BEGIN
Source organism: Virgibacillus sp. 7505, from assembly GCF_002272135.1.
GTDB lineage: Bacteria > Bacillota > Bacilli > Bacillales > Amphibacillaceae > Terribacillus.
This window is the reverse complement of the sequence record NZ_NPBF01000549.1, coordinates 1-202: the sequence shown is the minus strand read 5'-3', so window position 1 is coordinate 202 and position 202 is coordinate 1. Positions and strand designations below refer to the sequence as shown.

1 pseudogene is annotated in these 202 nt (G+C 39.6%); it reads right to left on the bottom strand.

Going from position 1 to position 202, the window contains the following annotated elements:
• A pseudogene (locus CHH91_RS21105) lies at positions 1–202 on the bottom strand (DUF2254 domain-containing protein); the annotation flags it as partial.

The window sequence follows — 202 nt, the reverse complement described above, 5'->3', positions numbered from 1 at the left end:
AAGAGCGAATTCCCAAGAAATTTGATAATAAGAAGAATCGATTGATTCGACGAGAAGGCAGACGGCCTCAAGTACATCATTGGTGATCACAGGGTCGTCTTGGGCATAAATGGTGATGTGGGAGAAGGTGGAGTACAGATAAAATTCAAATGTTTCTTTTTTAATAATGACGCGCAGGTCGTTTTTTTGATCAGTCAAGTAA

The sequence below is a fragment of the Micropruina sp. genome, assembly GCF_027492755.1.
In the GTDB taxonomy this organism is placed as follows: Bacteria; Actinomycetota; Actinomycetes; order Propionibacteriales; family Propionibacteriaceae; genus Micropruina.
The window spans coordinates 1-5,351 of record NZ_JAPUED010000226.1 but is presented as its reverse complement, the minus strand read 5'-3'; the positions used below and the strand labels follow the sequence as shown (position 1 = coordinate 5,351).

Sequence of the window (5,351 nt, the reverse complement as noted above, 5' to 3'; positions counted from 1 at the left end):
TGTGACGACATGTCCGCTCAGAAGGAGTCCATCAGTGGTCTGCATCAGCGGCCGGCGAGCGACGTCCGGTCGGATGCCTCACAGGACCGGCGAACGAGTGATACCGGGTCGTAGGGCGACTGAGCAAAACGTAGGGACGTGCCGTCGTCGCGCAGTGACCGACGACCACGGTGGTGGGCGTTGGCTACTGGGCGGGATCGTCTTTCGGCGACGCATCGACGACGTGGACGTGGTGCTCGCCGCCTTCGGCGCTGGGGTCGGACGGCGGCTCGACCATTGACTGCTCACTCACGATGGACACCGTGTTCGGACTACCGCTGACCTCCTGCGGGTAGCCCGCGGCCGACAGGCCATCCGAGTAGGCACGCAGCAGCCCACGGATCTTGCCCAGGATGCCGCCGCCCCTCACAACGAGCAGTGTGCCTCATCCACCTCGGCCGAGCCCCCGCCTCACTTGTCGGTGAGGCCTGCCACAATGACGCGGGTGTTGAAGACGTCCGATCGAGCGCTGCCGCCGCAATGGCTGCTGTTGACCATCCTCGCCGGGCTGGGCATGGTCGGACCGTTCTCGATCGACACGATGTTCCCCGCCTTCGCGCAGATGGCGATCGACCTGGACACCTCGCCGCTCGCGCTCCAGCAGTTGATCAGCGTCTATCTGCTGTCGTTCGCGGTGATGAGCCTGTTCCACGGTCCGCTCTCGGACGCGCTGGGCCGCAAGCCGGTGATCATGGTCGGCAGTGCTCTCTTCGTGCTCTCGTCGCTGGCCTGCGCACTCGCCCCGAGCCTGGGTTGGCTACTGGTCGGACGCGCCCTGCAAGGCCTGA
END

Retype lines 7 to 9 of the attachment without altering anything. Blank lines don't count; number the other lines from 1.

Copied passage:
The window sequence follows — 202 nt, the reverse complement described above, 5'->3', positions numbered from 1 at the left end:
AAGAGCGAATTCCCAAGAAATTTGATAATAAGAAGAATCGATTGATTCGACGAGAAGGCAGACGGCCTCAAGTACATCATTGGTGATCACAGGGTCGTCTTGGGCATAAATGGTGATGTGGGAGAAGGTGGAGTACAGATAAAATTCAAATGTTTCTTTTTTAATAATGACGCGCAGGTCGTTTTTTTGATCAGTCAAGTAA

The sequence below is a fragment of the Micropruina sp. genome, assembly GCF_027492755.1.